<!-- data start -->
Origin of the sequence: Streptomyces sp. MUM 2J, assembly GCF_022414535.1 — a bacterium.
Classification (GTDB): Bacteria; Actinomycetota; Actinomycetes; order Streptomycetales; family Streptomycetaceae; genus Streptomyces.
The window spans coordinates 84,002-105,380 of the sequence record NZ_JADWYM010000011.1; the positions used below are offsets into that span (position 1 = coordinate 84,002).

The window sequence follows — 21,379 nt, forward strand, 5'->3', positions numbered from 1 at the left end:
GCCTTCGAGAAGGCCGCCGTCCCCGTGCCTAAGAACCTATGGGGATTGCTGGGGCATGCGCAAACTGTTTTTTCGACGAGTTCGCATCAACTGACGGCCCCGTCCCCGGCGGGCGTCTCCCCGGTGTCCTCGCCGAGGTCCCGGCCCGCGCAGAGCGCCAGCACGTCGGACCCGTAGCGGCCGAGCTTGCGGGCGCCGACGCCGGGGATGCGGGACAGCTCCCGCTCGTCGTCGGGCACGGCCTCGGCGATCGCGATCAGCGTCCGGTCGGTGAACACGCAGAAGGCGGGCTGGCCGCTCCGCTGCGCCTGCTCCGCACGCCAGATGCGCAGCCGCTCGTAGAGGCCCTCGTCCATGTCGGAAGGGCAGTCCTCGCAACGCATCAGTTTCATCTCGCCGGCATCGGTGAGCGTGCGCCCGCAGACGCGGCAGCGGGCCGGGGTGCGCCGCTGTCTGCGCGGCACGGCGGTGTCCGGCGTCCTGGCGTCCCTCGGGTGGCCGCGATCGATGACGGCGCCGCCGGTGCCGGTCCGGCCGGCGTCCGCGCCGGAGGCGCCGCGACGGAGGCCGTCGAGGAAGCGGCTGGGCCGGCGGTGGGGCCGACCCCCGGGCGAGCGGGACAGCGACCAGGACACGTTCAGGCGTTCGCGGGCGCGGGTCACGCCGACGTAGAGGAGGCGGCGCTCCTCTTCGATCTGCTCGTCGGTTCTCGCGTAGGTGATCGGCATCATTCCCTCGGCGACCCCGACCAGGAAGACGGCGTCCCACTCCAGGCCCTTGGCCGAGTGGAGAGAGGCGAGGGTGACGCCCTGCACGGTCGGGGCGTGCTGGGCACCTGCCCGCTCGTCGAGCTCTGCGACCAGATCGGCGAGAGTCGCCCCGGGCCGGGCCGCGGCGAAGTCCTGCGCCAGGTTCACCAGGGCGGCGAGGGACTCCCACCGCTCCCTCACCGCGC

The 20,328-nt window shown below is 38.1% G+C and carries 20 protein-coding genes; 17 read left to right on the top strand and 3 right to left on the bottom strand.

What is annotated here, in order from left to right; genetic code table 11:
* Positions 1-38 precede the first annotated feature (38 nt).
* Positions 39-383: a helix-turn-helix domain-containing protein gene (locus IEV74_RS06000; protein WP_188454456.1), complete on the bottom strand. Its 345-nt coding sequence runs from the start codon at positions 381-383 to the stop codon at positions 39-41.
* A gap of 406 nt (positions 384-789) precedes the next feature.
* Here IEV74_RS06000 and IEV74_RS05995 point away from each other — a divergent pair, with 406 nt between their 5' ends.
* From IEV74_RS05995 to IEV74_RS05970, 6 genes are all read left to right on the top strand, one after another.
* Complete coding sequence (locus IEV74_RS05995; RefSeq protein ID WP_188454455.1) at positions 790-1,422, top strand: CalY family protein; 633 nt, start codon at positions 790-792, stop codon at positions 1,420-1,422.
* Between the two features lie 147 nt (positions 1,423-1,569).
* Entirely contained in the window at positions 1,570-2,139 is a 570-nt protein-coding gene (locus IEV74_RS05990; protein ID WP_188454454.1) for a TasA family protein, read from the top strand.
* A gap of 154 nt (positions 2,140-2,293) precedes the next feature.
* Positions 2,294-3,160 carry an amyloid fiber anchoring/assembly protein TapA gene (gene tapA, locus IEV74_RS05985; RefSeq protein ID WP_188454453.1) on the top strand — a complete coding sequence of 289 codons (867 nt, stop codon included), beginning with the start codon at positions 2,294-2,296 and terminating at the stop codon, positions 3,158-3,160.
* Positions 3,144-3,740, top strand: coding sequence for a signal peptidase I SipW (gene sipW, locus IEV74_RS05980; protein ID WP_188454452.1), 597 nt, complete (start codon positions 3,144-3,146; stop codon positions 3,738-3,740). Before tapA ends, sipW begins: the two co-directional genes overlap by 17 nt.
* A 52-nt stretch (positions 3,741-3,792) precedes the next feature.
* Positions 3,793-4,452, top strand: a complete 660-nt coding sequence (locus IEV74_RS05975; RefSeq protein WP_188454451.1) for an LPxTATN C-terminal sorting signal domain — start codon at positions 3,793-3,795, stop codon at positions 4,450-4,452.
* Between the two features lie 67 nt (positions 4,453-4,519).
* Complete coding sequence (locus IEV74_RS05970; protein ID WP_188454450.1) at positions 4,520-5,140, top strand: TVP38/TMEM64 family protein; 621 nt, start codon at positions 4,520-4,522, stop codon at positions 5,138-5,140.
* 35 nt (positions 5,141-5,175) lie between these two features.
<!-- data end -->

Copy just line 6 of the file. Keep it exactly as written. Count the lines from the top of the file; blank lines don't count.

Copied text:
The 20,328-nt window shown below is 38.1% G+C and carries 20 protein-coding genes; 17 read left to right on the top strand and 3 right to left on the bottom strand.